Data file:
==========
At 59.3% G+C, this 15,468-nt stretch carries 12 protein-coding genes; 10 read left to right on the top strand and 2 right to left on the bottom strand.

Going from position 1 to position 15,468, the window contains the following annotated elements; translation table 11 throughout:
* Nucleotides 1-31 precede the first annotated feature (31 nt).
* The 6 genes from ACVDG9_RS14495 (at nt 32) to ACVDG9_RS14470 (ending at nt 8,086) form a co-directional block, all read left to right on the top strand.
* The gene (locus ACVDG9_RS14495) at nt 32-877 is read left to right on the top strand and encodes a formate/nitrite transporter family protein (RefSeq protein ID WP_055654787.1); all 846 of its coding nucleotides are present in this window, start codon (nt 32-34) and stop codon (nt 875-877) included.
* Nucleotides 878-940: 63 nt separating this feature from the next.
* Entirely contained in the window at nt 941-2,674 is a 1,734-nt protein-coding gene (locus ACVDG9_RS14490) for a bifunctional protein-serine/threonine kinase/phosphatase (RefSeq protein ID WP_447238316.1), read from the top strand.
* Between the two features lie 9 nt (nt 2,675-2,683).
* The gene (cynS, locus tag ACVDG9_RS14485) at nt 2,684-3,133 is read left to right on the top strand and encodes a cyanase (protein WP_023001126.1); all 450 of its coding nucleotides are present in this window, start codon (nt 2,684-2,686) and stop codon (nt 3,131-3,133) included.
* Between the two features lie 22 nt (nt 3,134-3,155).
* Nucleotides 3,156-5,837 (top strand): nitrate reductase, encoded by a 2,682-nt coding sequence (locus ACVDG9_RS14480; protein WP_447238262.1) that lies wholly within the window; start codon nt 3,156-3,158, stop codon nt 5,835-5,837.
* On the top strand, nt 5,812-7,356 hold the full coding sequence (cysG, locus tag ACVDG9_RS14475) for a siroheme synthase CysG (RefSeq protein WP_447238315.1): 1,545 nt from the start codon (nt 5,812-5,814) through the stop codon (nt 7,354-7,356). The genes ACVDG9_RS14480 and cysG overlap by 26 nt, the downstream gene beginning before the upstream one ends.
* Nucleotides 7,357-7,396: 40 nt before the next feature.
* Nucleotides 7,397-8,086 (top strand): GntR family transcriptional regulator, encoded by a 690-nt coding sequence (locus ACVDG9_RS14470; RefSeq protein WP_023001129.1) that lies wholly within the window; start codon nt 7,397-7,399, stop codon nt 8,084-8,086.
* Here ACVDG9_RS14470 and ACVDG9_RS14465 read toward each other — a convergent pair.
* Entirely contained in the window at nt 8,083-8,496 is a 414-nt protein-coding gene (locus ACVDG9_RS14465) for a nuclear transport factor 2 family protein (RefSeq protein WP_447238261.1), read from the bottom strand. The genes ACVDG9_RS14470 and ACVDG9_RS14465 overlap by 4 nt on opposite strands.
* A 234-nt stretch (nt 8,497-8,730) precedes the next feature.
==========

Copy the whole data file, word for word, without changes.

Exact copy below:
At 59.3% G+C, this 15,468-nt stretch carries 12 protein-coding genes; 10 read left to right on the top strand and 2 right to left on the bottom strand.

Going from position 1 to position 15,468, the window contains the following annotated elements; translation table 11 throughout:
* Nucleotides 1-31 precede the first annotated feature (31 nt).
* The 6 genes from ACVDG9_RS14495 (at nt 32) to ACVDG9_RS14470 (ending at nt 8,086) form a co-directional block, all read left to right on the top strand.
* The gene (locus ACVDG9_RS14495) at nt 32-877 is read left to right on the top strand and encodes a formate/nitrite transporter family protein (RefSeq protein ID WP_055654787.1); all 846 of its coding nucleotides are present in this window, start codon (nt 32-34) and stop codon (nt 875-877) included.
* Nucleotides 878-940: 63 nt separating this feature from the next.
* Entirely contained in the window at nt 941-2,674 is a 1,734-nt protein-coding gene (locus ACVDG9_RS14490) for a bifunctional protein-serine/threonine kinase/phosphatase (RefSeq protein ID WP_447238316.1), read from the top strand.
* Between the two features lie 9 nt (nt 2,675-2,683).
* The gene (cynS, locus tag ACVDG9_RS14485) at nt 2,684-3,133 is read left to right on the top strand and encodes a cyanase (protein WP_023001126.1); all 450 of its coding nucleotides are present in this window, start codon (nt 2,684-2,686) and stop codon (nt 3,131-3,133) included.
* Between the two features lie 22 nt (nt 3,134-3,155).
* Nucleotides 3,156-5,837 (top strand): nitrate reductase, encoded by a 2,682-nt coding sequence (locus ACVDG9_RS14480; protein WP_447238262.1) that lies wholly within the window; start codon nt 3,156-3,158, stop codon nt 5,835-5,837.
* On the top strand, nt 5,812-7,356 hold the full coding sequence (cysG, locus tag ACVDG9_RS14475) for a siroheme synthase CysG (RefSeq protein WP_447238315.1): 1,545 nt from the start codon (nt 5,812-5,814) through the stop codon (nt 7,354-7,356). The genes ACVDG9_RS14480 and cysG overlap by 26 nt, the downstream gene beginning before the upstream one ends.
* Nucleotides 7,357-7,396: 40 nt before the next feature.
* Nucleotides 7,397-8,086 (top strand): GntR family transcriptional regulator, encoded by a 690-nt coding sequence (locus ACVDG9_RS14470; RefSeq protein WP_023001129.1) that lies wholly within the window; start codon nt 7,397-7,399, stop codon nt 8,084-8,086.
* Here ACVDG9_RS14470 and ACVDG9_RS14465 read toward each other — a convergent pair.
* Entirely contained in the window at nt 8,083-8,496 is a 414-nt protein-coding gene (locus ACVDG9_RS14465) for a nuclear transport factor 2 family protein (RefSeq protein WP_447238261.1), read from the bottom strand. The genes ACVDG9_RS14470 and ACVDG9_RS14465 overlap by 4 nt on opposite strands.
* A 234-nt stretch (nt 8,497-8,730) precedes the next feature.